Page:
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Applying Tech: Portable Medical, Part III

Tue, 06/05/2012 - 9:56am

How are you influencing portable medical devices?

Gregory L. Horton
President, Stellar Microelectronics

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Achievements in microelectronic manufacturing have enabled the medical industry to generate incredible advances in portable medical devices. Stellar Micro has participated in efforts to reduce size through the use of intelligently modified design rules, directly coupled with optimized assembly processes. Our work has required pioneering new methodologies to assemble and stack components, as well as enhanced materials selection for attaching and protecting at the die level. Recent projects include developing robust ENIG plating/aluminum wirebond systems for high reliability applications, high density die stacks, and encapsulation systems for wirebond assemblies.

Stellar Micro specializes in optimizing space, energy use, and durability for implantable, portable, and miniaturized devices.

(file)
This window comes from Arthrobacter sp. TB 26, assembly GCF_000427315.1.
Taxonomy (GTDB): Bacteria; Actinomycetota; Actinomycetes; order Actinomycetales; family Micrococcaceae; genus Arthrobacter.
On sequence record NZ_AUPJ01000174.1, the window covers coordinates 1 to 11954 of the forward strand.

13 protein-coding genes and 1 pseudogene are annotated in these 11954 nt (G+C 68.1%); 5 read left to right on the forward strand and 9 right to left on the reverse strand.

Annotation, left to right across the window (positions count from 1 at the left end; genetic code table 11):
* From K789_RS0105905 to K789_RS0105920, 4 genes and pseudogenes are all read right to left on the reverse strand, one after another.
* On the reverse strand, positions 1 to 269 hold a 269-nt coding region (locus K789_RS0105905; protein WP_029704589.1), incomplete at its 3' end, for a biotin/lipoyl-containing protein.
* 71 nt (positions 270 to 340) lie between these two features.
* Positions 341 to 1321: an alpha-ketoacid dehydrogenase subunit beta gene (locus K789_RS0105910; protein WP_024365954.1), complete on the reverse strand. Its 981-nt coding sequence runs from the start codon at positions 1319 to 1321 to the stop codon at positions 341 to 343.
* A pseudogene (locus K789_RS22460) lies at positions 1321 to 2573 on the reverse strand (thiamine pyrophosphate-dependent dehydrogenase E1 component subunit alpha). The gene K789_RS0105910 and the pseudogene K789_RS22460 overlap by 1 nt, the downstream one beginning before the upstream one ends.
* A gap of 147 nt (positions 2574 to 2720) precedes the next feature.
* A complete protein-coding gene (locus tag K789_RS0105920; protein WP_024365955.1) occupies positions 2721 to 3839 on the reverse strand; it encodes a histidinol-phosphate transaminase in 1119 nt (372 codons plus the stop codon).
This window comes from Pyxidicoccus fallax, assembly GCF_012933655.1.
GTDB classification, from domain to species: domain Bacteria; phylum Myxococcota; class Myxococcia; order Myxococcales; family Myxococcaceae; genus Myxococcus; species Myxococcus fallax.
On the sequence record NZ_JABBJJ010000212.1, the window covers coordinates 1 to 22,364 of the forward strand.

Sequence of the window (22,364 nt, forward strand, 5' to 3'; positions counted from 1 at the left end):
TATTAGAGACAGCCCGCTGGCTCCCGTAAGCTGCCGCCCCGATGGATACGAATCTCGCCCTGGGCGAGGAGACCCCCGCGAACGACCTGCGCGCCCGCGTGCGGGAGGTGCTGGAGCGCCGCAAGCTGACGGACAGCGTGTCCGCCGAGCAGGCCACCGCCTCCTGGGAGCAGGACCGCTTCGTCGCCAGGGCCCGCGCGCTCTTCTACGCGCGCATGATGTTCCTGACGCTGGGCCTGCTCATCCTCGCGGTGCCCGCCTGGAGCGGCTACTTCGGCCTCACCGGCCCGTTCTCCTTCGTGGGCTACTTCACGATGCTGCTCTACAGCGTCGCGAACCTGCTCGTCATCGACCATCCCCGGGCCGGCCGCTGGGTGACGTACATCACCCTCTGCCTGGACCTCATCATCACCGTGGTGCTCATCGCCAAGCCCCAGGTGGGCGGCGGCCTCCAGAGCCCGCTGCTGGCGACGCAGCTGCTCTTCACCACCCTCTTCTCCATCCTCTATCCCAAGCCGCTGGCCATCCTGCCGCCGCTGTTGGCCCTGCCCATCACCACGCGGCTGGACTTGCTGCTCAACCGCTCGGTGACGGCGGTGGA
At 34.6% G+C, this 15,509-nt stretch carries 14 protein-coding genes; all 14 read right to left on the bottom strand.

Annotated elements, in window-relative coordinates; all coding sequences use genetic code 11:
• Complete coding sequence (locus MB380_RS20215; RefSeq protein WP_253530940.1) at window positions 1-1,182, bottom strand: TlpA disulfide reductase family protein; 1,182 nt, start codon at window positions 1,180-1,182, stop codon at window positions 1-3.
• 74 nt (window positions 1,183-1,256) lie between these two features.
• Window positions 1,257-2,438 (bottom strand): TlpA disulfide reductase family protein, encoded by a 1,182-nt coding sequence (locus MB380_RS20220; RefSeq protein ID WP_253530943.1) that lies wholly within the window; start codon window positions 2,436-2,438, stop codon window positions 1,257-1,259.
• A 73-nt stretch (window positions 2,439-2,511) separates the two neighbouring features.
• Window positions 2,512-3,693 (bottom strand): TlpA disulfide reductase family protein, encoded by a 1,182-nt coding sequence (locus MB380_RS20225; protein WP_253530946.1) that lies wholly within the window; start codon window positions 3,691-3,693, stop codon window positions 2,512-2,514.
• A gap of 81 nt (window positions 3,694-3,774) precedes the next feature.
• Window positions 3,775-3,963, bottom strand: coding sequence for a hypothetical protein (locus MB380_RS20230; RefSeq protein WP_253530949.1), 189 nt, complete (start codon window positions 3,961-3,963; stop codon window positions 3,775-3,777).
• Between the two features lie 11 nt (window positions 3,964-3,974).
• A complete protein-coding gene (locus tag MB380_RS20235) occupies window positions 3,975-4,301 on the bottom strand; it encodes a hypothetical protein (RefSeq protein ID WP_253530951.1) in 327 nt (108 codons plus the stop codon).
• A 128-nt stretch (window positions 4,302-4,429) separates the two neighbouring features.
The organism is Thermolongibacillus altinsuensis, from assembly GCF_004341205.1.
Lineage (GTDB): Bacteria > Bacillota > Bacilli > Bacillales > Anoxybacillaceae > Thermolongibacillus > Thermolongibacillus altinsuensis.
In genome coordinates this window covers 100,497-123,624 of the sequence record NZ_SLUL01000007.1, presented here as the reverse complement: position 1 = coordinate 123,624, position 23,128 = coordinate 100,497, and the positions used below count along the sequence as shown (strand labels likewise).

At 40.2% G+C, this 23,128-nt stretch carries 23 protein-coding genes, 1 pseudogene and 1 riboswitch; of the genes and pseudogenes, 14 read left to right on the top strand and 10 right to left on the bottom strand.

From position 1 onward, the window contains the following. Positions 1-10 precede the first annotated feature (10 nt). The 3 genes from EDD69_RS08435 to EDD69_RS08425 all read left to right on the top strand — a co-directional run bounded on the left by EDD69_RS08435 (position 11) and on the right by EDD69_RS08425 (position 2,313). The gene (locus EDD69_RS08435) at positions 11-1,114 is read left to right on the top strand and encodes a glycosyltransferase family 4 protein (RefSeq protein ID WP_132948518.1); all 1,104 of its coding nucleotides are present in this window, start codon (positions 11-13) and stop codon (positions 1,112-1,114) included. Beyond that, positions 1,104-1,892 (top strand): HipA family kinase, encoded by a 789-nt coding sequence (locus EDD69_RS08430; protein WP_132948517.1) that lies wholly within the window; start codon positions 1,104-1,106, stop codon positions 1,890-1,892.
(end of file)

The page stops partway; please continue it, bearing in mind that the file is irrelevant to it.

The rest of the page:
• Size—Reducing the size of portable devices means increasing the opportunities for their use, as well as increasing the functionality that can be included in their design.
  • Efficiency—Increasing efficiencies means devices can perform longer and/or operate in a greater capacity.
  • Durability—Portable devices must be able to endure shipping and extreme operating temperatures without damage or compromising performance.

We are in continuous discussions with our customer base regarding design and process enhancements. Efficiencies found in one category are applied to others. Years of contract manufacturing experience enable us to help our clients, from design to delivery. We share a common goal of creating the most efficient medical devices in the industry, and our success is intimately linked to our customer’s well being and prosperity.


James Wilson
Principal, Continuum